Snow volleyball opens new horizons for Germany’s deaf beach volleyball team


Photo courtesy of DVV / Conny Kurth

Willingen, Germany, March 10, 2019 - Max Pähler and Marko Sudy looked extremely happy after their two matches at the second German Snow Volleyball National Championship in Willingen. Even though Pähler and Sudy, and their extra partner Peter Nogueira Schmid, had to leave the tournament at the end of the group stage, Germany’s deaf  beach volleyball team clearly had fun in the snow.

Quick links:
Snow volleyball
Rules of the Game 2018-2020
Snow Volleyball World Tour on

Two games, unfortunately no victory, but the joy was great - Max Pähler and Marko Sudy had just gained their first experience in the snow and they looked thrilled.

“It was really fun to play in the snow. At the beginning, we were still unsure because we had never tried snow volleyball before, but it is really a great event,” said Max Pähler, who has to do without his hearing aid on the court and to rely completely on sign language. His partner Marko Sudy, who can only communicate with sign language, was also overwhelmed: “It was a great experience,” was his conclusion.

Max Pähler had the idea of registering for the second German Snow Volleyball Championships in Willingen. “Peter, whom we know very well, played in the same competition last year. At that time, we did not know how to participate. For this year, it was clear that we wanted to be here in any case. I asked Peter if he would like to join in and we just signed up.”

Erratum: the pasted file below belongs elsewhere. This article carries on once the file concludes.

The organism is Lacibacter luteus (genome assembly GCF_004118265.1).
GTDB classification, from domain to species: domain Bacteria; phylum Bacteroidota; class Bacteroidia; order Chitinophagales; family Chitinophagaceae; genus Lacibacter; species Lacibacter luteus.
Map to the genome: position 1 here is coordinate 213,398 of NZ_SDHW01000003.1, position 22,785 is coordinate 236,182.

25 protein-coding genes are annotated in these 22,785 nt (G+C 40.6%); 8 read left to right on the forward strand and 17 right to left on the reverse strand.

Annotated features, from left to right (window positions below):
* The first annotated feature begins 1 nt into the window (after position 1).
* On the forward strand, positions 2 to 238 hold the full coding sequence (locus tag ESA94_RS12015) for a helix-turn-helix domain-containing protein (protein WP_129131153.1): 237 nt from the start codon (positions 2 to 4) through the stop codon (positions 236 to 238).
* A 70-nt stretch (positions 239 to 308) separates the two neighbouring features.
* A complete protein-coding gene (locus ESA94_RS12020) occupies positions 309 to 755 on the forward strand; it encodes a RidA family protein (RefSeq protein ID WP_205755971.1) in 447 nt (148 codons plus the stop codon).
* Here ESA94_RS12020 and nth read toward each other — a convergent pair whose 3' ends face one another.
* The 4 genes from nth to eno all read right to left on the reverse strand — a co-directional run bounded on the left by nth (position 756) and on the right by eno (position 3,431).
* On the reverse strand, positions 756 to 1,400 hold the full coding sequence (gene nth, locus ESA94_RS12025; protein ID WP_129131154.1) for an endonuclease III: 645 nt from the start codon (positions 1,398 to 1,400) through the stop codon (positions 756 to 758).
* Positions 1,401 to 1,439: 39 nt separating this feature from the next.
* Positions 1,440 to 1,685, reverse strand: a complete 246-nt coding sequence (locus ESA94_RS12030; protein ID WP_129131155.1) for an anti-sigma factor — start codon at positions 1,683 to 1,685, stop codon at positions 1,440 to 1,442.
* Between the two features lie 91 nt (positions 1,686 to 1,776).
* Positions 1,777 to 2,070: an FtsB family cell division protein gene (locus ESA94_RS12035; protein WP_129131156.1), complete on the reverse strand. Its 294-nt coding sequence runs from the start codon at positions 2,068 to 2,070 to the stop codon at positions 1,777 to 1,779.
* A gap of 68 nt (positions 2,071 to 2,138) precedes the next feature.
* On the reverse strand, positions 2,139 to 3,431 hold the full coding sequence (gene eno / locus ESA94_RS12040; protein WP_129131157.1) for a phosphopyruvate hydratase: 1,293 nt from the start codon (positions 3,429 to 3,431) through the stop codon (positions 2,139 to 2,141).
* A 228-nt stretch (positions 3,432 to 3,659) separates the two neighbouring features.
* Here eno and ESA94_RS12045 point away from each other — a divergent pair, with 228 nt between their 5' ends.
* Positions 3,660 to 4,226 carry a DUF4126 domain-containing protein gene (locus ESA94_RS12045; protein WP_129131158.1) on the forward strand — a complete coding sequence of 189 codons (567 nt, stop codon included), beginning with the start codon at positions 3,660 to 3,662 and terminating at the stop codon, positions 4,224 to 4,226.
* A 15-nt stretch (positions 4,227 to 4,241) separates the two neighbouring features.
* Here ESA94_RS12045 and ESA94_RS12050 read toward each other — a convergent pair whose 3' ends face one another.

“You really do slip very fast on the snow and need a firm and calm stand to keep the ball reasonably under control. In addition, here in Willingen there was a strong wind, but it was a very interesting experience,” added Marko Sudy.

Communication is one of the biggest hurdles. “I always play without a hearing aid. Here in the snow we have always looked at Peter’s mouth and read his lips. He really tries and does that very well. However, of course, it sometimes comes to misunderstandings, but that is completely normal. Marko and I talk in sign language and try to stay as calm as possible. You just have to be very attentive. If the communication does not work, it becomes very difficult to play,” said Max Pähler with a smile on his face.

If Max Pähler and Marko Sudy are not teaming up on snow, they are active in the hall and on sand. In beach volleyball, they form the deaf national team and have already taken part in several major events, such as World and European Championships as well as the Deaflympics, the Olympic Games for deaf athletes. “This year the German Championship takes place in Mainz, and we will participate. We played together in the European Championship last year in Ukraine and finished in fourth place. The year before we were at the Deaflympics.”

What does the future bring? Their snow volleyball appearance in Willingen may not have been their last in the sport: “We definitely want to play again. It was just so much fun. We enjoyed this tournament very much and absorbed all the experience,” both agreed.